In about two months, she received a phone call to set up an interview in Puerto Rico.

She found someone to take care of her children, dressed up and prepared for an interview she thought would take about 15 minutes. It lasted an hour and a half, Cabello Schomburg said.

She was the last person interviewed for the position and her interviewers, wearing sandals, were ready to hit the beach. But the interview went well.

She later was interviewed by phone and was invited to visit Omaha to see the business before accepting an offer.


The visit was scheduled for September 2017, when Hurricane Irma was forecast to hit Puerto Rico. Cabello Schomberg decided to reschedule it for the next week.

Irma didn’t end up as destructive as expected for Puerto Rico, so the mother was hopeful that another hurricane on track for the Caribbean island might take a similar course. She ended up leaving the U.S. territory for her Omaha visit just as Hurricane Maria was building steam.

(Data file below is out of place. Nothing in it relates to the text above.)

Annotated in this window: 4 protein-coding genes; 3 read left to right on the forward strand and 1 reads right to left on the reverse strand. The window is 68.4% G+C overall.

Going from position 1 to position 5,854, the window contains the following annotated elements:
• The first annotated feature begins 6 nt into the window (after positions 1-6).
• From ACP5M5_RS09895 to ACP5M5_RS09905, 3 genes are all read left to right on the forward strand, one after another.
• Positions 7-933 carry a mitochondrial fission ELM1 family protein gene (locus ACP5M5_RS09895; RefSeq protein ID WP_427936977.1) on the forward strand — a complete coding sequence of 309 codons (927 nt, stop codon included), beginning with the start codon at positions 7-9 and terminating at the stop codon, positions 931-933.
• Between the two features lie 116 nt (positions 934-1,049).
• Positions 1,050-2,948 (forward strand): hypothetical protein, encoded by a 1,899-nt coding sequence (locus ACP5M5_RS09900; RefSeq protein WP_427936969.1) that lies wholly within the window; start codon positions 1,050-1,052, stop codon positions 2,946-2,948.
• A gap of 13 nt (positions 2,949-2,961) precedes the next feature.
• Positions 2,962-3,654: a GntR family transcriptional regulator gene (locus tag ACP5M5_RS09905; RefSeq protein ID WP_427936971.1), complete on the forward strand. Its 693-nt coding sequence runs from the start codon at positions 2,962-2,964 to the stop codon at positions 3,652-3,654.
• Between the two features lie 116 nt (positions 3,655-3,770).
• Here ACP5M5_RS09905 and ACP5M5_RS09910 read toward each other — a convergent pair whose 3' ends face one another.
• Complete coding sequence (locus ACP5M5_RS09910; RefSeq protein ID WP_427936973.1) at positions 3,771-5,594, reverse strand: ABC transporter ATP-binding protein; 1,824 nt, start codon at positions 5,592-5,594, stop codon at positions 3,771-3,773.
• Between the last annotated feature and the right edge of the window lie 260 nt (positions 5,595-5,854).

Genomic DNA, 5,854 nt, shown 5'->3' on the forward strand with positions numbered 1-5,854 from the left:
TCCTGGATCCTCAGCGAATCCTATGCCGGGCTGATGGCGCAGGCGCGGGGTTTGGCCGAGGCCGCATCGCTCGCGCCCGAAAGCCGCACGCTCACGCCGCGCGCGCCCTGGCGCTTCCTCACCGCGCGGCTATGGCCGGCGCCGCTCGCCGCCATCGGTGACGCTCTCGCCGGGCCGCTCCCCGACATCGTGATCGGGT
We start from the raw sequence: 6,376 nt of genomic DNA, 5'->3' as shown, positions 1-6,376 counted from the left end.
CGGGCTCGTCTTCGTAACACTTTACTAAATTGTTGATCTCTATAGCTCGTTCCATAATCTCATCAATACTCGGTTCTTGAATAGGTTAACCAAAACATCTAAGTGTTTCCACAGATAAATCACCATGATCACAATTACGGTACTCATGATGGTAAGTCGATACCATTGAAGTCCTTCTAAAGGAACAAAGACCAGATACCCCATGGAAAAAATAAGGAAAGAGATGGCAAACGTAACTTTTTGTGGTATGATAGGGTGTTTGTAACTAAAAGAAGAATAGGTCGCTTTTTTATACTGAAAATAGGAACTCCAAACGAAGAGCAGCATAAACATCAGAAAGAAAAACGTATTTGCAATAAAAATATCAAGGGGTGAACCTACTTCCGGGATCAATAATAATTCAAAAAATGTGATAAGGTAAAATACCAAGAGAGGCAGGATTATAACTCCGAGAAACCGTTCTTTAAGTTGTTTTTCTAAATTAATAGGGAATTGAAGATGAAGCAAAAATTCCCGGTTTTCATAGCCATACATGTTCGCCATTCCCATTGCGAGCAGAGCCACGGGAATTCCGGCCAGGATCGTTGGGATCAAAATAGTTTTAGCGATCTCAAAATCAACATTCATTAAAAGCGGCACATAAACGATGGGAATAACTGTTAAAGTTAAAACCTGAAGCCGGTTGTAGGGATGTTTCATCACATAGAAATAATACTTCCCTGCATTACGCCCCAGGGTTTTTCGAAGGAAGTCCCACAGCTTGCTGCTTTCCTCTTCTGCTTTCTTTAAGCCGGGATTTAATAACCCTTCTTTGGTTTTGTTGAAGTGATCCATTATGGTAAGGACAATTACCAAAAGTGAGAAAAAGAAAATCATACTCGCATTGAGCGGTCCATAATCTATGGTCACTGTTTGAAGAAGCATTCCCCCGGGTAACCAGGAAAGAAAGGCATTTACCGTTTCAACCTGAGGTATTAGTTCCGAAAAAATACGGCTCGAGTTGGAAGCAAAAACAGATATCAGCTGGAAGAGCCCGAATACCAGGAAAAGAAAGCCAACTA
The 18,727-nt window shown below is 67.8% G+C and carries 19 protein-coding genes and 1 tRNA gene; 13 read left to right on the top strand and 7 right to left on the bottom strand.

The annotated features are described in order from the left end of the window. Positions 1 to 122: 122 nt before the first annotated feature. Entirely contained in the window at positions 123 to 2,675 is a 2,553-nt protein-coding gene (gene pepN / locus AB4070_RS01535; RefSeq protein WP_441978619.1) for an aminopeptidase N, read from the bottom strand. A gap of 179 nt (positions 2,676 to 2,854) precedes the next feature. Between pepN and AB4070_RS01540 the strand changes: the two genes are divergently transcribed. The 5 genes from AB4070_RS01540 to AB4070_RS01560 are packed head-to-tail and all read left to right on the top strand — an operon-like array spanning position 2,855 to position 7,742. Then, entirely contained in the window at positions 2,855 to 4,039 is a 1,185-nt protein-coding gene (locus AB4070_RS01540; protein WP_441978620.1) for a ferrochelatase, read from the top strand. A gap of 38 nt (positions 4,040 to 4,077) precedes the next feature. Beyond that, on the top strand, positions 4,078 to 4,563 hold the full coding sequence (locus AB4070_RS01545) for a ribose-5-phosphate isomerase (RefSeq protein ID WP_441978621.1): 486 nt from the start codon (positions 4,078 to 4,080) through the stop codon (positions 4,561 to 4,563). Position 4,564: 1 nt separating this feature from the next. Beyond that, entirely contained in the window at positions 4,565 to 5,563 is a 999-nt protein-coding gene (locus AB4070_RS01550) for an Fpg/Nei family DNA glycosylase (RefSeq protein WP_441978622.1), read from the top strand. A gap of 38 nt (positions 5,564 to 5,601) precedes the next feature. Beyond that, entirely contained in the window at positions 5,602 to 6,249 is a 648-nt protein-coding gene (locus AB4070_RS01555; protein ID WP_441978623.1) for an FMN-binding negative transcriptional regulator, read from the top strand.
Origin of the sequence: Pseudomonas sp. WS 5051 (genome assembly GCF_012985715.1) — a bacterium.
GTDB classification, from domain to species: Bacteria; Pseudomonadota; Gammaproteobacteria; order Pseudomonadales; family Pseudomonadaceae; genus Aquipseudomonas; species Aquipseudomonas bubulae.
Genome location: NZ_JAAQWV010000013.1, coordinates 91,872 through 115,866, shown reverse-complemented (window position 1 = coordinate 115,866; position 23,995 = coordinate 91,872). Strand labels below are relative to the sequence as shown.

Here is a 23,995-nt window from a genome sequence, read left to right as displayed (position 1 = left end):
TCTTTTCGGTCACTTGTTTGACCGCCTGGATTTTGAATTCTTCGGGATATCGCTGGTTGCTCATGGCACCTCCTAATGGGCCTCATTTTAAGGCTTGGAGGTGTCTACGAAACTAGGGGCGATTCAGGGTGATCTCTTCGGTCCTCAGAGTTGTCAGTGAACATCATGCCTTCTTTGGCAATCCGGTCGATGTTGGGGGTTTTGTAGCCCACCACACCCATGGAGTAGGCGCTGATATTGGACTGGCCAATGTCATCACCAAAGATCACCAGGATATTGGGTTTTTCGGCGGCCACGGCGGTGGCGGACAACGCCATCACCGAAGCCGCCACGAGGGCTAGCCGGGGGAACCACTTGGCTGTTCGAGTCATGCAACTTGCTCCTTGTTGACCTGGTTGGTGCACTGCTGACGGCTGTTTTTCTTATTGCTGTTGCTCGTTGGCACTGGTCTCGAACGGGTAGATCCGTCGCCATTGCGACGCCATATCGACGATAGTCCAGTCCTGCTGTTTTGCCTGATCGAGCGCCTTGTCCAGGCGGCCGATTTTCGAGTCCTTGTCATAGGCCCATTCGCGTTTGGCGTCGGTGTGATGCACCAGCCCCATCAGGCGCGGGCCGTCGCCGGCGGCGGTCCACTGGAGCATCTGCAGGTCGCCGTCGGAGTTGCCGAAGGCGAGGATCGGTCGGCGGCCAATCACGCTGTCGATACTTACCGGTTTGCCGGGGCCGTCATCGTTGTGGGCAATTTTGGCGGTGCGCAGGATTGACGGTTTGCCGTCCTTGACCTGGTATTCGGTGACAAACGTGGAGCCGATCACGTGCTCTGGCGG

By the time Cabello Schomburg was on a second connecting flight to Omaha, she was learning just how devastating Hurricane Maria appeared to be. On the third and final leg of the trip, she sat next to a woman from Russia who shared her phone charger with Cabello Schomburg. She lamented to the Russian woman that she was “the worst mom ever, leaving her family when a hurricane was going to hit.”

Cabello Schomburg didn’t know it at the time, but the woman was also destined for American Laboratories, and she would become another sign along the way. She would lead a project that Cabello Schomburg was to work on and would be part of the Omaha meetings.